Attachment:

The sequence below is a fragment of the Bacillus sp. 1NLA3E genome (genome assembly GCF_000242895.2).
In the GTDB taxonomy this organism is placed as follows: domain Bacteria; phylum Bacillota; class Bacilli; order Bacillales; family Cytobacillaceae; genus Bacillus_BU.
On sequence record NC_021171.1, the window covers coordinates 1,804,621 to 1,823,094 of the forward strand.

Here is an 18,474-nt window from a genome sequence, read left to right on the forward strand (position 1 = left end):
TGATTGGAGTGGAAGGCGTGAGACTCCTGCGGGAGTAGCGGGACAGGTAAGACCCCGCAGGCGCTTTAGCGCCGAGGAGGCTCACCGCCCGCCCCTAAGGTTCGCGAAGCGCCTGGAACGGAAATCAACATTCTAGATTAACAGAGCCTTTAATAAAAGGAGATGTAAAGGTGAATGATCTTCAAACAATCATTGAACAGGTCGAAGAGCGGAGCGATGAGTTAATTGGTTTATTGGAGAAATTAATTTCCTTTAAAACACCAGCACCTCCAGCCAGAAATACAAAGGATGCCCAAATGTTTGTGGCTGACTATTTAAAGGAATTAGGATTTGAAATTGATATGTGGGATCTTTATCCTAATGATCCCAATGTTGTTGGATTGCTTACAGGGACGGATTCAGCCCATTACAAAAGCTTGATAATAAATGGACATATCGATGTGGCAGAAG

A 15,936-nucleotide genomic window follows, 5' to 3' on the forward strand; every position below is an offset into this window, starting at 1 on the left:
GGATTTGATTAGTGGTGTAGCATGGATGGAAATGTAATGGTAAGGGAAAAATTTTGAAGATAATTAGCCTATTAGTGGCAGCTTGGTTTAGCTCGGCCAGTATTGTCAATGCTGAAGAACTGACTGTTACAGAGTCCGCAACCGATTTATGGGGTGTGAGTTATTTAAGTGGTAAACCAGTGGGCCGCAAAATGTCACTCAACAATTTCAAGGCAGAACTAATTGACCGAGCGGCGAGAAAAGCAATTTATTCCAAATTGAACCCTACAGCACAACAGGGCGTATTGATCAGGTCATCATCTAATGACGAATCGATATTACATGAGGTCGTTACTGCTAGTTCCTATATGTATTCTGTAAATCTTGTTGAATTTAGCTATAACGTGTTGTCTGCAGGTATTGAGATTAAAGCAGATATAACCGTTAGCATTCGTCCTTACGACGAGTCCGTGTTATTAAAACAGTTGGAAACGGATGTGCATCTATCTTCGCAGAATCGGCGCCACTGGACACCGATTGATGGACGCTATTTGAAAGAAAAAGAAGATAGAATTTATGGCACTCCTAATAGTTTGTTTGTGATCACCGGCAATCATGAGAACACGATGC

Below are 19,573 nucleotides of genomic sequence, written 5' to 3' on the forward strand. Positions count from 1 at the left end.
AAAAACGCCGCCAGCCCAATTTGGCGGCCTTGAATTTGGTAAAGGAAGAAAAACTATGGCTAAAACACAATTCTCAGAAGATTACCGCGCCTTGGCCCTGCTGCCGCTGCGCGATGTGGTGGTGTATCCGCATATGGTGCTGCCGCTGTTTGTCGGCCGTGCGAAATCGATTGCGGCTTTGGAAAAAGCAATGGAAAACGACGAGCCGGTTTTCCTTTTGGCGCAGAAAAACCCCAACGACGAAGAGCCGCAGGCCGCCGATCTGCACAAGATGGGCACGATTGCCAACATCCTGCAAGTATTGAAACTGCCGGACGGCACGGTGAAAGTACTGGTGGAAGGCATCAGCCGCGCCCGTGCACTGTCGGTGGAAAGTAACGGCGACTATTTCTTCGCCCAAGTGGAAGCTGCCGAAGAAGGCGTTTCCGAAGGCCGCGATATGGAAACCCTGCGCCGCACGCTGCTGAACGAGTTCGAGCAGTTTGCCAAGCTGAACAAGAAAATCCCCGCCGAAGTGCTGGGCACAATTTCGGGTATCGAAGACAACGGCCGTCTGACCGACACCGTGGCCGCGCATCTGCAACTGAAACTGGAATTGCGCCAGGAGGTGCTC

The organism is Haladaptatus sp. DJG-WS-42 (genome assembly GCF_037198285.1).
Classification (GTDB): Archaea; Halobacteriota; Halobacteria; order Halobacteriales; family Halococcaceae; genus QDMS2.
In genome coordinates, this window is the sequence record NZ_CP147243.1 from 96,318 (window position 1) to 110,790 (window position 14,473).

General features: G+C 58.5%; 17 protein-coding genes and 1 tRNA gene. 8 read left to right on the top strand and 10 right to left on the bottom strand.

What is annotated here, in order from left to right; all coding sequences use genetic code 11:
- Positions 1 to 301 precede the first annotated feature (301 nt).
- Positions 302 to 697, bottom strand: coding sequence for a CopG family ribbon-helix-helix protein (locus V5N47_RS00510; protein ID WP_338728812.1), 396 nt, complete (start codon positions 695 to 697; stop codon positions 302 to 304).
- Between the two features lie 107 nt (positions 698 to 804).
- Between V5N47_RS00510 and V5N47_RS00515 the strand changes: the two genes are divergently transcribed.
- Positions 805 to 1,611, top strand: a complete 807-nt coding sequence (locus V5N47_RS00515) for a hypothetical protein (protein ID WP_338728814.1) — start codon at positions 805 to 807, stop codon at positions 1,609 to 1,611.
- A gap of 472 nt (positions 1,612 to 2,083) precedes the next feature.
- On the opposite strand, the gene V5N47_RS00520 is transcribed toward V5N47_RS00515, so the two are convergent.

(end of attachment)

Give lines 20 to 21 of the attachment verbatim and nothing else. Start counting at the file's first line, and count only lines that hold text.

- A gap of 472 nt (positions 1,612 to 2,083) precedes the next feature.
- On the opposite strand, the gene V5N47_RS00520 is transcribed toward V5N47_RS00515, so the two are convergent.